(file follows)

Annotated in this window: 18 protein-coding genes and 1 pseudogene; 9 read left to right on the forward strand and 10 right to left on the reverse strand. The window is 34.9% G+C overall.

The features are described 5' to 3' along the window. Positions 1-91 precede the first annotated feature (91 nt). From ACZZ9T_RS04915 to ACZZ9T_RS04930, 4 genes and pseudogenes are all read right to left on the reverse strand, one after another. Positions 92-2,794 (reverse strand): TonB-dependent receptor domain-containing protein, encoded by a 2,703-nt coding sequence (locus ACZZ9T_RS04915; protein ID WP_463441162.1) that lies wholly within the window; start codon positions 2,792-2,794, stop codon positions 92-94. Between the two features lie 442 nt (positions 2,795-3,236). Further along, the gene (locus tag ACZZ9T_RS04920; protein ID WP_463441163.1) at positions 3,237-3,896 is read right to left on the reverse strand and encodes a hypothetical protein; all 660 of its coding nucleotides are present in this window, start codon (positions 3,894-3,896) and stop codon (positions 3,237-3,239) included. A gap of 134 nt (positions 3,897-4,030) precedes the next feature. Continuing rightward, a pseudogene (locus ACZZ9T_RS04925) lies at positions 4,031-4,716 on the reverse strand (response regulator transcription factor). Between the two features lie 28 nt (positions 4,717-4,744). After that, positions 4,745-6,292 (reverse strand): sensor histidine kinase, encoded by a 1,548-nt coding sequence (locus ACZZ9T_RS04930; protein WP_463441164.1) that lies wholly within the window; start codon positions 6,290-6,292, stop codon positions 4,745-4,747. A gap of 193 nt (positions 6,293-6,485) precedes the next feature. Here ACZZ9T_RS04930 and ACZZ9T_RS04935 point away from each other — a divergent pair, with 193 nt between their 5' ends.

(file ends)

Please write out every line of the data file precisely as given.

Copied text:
Annotated in this window: 18 protein-coding genes and 1 pseudogene; 9 read left to right on the forward strand and 10 right to left on the reverse strand. The window is 34.9% G+C overall.

The features are described 5' to 3' along the window. Positions 1-91 precede the first annotated feature (91 nt). From ACZZ9T_RS04915 to ACZZ9T_RS04930, 4 genes and pseudogenes are all read right to left on the reverse strand, one after another. Positions 92-2,794 (reverse strand): TonB-dependent receptor domain-containing protein, encoded by a 2,703-nt coding sequence (locus ACZZ9T_RS04915; protein ID WP_463441162.1) that lies wholly within the window; start codon positions 2,792-2,794, stop codon positions 92-94. Between the two features lie 442 nt (positions 2,795-3,236). Further along, the gene (locus tag ACZZ9T_RS04920; protein ID WP_463441163.1) at positions 3,237-3,896 is read right to left on the reverse strand and encodes a hypothetical protein; all 660 of its coding nucleotides are present in this window, start codon (positions 3,894-3,896) and stop codon (positions 3,237-3,239) included. A gap of 134 nt (positions 3,897-4,030) precedes the next feature. Continuing rightward, a pseudogene (locus ACZZ9T_RS04925) lies at positions 4,031-4,716 on the reverse strand (response regulator transcription factor). Between the two features lie 28 nt (positions 4,717-4,744). After that, positions 4,745-6,292 (reverse strand): sensor histidine kinase, encoded by a 1,548-nt coding sequence (locus ACZZ9T_RS04930; protein WP_463441164.1) that lies wholly within the window; start codon positions 6,290-6,292, stop codon positions 4,745-4,747. A gap of 193 nt (positions 6,293-6,485) precedes the next feature. Here ACZZ9T_RS04930 and ACZZ9T_RS04935 point away from each other — a divergent pair, with 193 nt between their 5' ends.